With the start of school (our daughter is in first grade now!) I’m settling into my studio and reflecting on my two weeks in Norway this summer. While traveling and with the Singla Creative Residency, I loved having time to slow down and immerse myself in the creative process. With five other resident artists at Singla, I found myself inspired not only by the landscape but by the conversations and art we shared.

Our wonderful group of Singla artists, photo by Joe Talbert

Traveling with carry-on only, I kept my gear as minimal and lightweight as possible. I brought my A5 Art Toolkit with a Hahnemühle watercolor book, a few pens, Rosemary & Co travel Brushes, a Folio Palette, and an additional Mixing Palette. I also carried a stash of 5.5” x 10” and 5.5” x 5.5” sheets of my favorite Arches Cover cream 140lb paper and Arches 140 Coldpress watercolor paper for painting.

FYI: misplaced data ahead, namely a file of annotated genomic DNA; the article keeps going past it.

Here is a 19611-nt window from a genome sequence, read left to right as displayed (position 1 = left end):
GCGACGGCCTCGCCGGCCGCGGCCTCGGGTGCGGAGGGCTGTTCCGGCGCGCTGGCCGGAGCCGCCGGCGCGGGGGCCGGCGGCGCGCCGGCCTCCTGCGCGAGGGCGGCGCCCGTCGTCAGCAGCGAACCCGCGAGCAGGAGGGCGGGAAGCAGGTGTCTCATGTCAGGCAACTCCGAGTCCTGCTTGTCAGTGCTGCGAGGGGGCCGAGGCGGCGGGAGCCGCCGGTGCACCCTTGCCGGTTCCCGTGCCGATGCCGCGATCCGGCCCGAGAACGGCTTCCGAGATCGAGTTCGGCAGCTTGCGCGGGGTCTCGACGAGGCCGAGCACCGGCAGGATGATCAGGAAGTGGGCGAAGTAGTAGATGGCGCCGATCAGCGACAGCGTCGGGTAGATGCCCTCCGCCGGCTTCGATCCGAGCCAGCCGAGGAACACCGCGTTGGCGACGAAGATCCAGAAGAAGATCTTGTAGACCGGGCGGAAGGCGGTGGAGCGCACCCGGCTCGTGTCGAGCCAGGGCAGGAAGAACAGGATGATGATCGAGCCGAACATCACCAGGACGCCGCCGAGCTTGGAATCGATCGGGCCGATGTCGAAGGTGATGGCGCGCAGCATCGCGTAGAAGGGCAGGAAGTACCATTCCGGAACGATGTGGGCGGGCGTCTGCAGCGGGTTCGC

My field art kit

When packing art supplies, it’s easy to worry about having enough. I always remind myself, “if I use up all of my supplies, that would be amazing because I will have been so productive!” My rule of thumb is to plan on completing 3-5 sketches a day.

My palette

I prepped my palette with my usual favorites, featuring my go-to Arctic colors I’ve painted with for years: Hansa Yellow Medium, Yellow Ochre/Raw Sienna, Quinacridone Rose, Deep Scarlet, Cerulean Blue Chromium, and Indanthrone Blue (all Daniel Smith). I also brought some additional fun colors that I thought might resonate with the landscape. In the field, I love discovering each unique “palette of place!”

A favorite color mix from Norway

One mix I loved exploring was Quinacridone Gold, Indanthrone Blue, Permanent Alizarin Crimson, and Hematite. It captured the subtle mountain textures of greenish, textured gold, and grey. Here’s a mountain study I completed with the colors:

Alpine Glow mountain study, 5″ x 5″ watercolor

I’ll share more of my art from Norway in the coming weeks! Thank you all for your support and encouragement, and I especially want to thank everyone with the Singla Creative Residency who helped make this work possible.